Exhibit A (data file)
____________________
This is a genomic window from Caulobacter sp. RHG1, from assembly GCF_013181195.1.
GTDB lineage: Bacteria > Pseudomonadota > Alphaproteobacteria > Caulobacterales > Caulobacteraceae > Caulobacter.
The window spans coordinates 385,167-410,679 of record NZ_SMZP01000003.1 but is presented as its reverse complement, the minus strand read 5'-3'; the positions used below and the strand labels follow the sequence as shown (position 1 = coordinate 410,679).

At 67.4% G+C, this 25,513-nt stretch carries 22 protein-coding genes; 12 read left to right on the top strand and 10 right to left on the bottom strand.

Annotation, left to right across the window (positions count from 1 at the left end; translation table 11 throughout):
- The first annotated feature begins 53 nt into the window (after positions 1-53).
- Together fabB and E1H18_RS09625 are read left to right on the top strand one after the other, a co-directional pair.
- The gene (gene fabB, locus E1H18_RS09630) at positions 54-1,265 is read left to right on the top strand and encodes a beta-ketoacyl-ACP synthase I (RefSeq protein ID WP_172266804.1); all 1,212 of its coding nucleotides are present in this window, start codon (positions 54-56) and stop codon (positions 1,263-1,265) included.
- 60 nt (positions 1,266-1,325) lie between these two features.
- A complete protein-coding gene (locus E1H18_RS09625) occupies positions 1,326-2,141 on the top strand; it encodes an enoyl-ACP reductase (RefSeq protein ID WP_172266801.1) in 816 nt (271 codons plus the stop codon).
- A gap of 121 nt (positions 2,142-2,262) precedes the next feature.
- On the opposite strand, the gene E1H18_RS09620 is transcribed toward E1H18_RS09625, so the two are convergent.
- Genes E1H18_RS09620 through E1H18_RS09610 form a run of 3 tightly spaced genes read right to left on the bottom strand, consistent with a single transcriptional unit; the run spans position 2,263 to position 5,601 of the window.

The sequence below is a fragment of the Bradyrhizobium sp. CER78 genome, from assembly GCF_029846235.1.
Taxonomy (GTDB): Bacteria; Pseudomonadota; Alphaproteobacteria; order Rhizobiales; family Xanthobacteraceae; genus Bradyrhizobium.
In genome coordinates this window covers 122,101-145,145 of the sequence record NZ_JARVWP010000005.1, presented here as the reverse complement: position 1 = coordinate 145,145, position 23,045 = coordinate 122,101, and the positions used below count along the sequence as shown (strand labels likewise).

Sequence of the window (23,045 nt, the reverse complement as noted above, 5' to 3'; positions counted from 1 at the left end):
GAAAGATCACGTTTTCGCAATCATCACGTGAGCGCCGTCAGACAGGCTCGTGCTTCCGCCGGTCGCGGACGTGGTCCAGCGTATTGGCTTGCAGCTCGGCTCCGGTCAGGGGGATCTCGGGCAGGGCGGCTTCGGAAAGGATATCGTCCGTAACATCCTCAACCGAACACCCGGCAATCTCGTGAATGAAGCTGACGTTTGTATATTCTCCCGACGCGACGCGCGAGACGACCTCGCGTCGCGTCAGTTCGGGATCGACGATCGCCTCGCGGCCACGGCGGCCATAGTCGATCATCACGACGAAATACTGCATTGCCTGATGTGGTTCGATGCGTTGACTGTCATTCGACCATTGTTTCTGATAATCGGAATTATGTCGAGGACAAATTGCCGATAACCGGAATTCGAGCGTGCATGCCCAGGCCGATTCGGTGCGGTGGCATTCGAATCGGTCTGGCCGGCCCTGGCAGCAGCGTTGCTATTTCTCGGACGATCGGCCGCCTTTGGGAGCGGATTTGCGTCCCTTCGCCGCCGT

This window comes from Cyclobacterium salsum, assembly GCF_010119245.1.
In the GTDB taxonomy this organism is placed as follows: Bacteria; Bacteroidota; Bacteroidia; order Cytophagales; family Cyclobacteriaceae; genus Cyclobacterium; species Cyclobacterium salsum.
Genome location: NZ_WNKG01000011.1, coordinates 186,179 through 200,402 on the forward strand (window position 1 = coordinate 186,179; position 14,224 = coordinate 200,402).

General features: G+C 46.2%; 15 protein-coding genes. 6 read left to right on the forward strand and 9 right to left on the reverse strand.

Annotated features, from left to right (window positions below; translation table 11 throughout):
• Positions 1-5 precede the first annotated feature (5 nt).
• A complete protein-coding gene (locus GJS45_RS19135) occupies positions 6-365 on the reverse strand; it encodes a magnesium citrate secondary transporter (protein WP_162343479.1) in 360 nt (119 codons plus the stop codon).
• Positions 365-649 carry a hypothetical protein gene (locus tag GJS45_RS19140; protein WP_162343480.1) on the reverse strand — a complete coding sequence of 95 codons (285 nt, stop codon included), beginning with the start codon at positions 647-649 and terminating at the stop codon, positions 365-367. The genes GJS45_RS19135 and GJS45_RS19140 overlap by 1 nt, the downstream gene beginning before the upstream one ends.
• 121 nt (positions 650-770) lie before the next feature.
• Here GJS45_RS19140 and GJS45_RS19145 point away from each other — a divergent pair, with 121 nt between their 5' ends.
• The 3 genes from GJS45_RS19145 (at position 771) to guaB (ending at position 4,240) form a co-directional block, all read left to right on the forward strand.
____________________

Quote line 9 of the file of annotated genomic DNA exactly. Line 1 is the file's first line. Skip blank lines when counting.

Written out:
- 60 nt (positions 1,266-1,325) lie between these two features.